Pending the restructure of his current $2 million salary (via Michael Ginnitti of Spotrac), coach Jim Harbaugh will have to work some magic to save this move.

     

    Grade: D

Trading for Dolphins Tackle Jonathan Martin

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    Wilfredo Lee/Associated Press

    The 49ers were also a part of another high-profile trade this week, bringing in embattled tackle Jonathan Martin from the Miami Dolphins.

    According to ESPN’s Adam Schefter, the 49ers agreed to send a conditional 2015 seventh-round draft pick to the Dolphins in return for Martin’s services. In reuniting Martin with Jim Harbaugh, his college coach at Stanford, the 49ers only trade the pick if the lineman is included on their initial 53-man roster.

    Martin’s 2013 season was largely played out in the media in the wake of the Richie Incognito bullying scandal, but there is no risk for the 49ers to offer a fresh start.

    In the best scenario, Martin provides a talented sixth lineman on the last two years of his affordable rookie contract. If he flames out, the 49ers are off the hook without sacrificing their draft choice.

    By giving up next to nothing to kick the tires on a former second-round pick, the 49ers are clear winners in this move.

     

    Grade: B-

Releasing CB Carlos Rogers

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    Marcio Jose Sanchez/Associated Press

    The 49ers are thin at cornerback with Tarell Brown still on the free-agent market, but veteran Carlos Rogers was simply too expensive to retain.

    Taylor Price of 49ers.com announced the move on the team’s website on Tuesday, parting ways with a key player in the franchise turnaround. However, according to Michael Ginnitti of Spotrac, the 49ers will clear $6.6 million in cap room for 2014 with the release.

    At 32 years old, Rogers was clearly on the decline in 2013, playing ideally as the No. 3 cornerback. In that regard, it made no sense to also retain him as the highest-paid player in the defensive backfield.

    The cap space will allow much more flexibility going forward, while the 49ers have plenty of room in the draft to get younger on defense. In an age where almost everything is up for debate, this move was a true no-brainer.

     

    Grade: A

Retaining K Phil Dawson, CB Eric Wright

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    Kevin C. Cox/Getty Images

    After the brutal 2012 season of David Akers, 49ers fans have come to appreciate the value of a reliable kicker. Phil Dawson's first season in red and gold was worth remembering, leading to a two-year deal according to 49ers.com.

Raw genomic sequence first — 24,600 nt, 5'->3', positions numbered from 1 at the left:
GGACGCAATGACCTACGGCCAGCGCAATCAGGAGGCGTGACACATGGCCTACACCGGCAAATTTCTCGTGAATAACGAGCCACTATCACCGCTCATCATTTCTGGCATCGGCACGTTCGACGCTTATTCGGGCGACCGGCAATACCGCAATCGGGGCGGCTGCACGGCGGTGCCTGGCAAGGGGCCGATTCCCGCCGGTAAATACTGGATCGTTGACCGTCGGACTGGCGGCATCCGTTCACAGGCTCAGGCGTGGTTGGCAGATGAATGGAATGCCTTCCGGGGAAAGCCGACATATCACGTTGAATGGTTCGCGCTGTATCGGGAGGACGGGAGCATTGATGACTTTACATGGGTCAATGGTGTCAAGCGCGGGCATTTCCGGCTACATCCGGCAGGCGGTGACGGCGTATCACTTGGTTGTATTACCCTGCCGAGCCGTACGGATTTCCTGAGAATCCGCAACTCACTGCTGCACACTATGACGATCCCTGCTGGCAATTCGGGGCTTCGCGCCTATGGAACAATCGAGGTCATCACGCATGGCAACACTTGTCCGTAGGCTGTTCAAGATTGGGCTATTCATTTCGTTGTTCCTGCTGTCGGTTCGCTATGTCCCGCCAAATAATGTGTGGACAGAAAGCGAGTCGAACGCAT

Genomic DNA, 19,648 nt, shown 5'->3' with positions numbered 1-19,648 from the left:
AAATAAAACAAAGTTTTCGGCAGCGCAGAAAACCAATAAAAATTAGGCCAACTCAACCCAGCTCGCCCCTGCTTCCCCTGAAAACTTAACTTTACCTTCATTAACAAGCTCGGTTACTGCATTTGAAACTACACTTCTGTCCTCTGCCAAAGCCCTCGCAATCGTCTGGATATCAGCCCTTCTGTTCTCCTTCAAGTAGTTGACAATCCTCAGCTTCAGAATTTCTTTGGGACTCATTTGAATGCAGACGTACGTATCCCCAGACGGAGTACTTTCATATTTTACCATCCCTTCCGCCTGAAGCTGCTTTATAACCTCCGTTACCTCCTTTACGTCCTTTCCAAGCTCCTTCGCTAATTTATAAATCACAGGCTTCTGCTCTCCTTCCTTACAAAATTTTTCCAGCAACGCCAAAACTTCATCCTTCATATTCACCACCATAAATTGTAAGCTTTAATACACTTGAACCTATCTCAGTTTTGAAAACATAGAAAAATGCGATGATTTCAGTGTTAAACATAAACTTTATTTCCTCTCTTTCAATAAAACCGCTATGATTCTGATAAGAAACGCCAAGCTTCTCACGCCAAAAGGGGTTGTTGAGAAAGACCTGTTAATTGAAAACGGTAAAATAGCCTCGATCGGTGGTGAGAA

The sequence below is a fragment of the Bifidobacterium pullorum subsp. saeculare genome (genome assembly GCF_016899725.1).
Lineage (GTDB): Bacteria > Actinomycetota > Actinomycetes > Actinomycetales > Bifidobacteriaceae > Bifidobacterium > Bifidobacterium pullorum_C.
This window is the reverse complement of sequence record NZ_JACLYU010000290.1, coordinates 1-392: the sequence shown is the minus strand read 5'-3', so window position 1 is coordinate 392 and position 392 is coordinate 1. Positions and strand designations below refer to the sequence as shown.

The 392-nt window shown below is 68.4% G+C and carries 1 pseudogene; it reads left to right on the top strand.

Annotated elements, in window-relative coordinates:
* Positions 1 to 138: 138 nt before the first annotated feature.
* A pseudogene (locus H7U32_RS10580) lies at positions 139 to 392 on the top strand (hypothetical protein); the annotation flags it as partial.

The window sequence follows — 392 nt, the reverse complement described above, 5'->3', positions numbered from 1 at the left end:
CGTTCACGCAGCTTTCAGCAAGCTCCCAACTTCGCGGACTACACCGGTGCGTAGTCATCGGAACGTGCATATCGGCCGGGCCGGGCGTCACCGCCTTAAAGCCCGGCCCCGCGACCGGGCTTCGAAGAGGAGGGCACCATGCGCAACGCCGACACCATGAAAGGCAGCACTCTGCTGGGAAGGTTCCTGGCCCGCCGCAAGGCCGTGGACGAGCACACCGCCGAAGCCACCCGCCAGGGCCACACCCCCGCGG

Meanwhile, cornerback Eric Wright also returns on a one-year contact, according to Matt Barrows of the Sacramento Bee.  

    As reviewed before, the 49ers are thin at this position with Rogers and Tarell Brown no longer under contract. Even for a depth player such as Wright, San Francisco was wise to retain a player with knowledge of the system for pennies on the dollar.

    After a successful three-year stretch, keeping the core together has obviously become a priority whenever possible.

    As Bruce Springsteen sings, "we take care of our own." That's the right philosophy to have.

     

    Grade: A

Overall Report Card

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    Mike Ehrmann/Getty Images

    Remember that grade-school teacher who gave you a lower grade than you deserved because she thought you had the potential to do more? 

    The 49ers have done more good in clearing cap space so far than actually filling it, but there could be more on the horizon. Baalke has laid a solid foundation with these early moves, including an unexpected high-profile signing with Bethea.

    With scheduled visits upcoming for Patriots receiver Julian Edelman (via Adam Schefter of ESPN) and Seahawks cornerback Walter Thurmond (via Josh Alper of ProFootballTalk), it's clear that the 49ers are thinking big for this season.

    The road to the Super Bowl is found through the draft, but smart free-agent additions are often what put a team over the top. It's an A for effort so far, but there's still plenty of room to make a final splash en route to that elusive Lombardi Trophy.

     

    Overall Grade: B

     

    All statistics according to Pro-Football-Reference.com, unless otherwise noted. 

     

    Tom Smeaton covers the 49ers for Bleacher Report. For more immediate reactions and grades, look out on Twitter at @smeaton49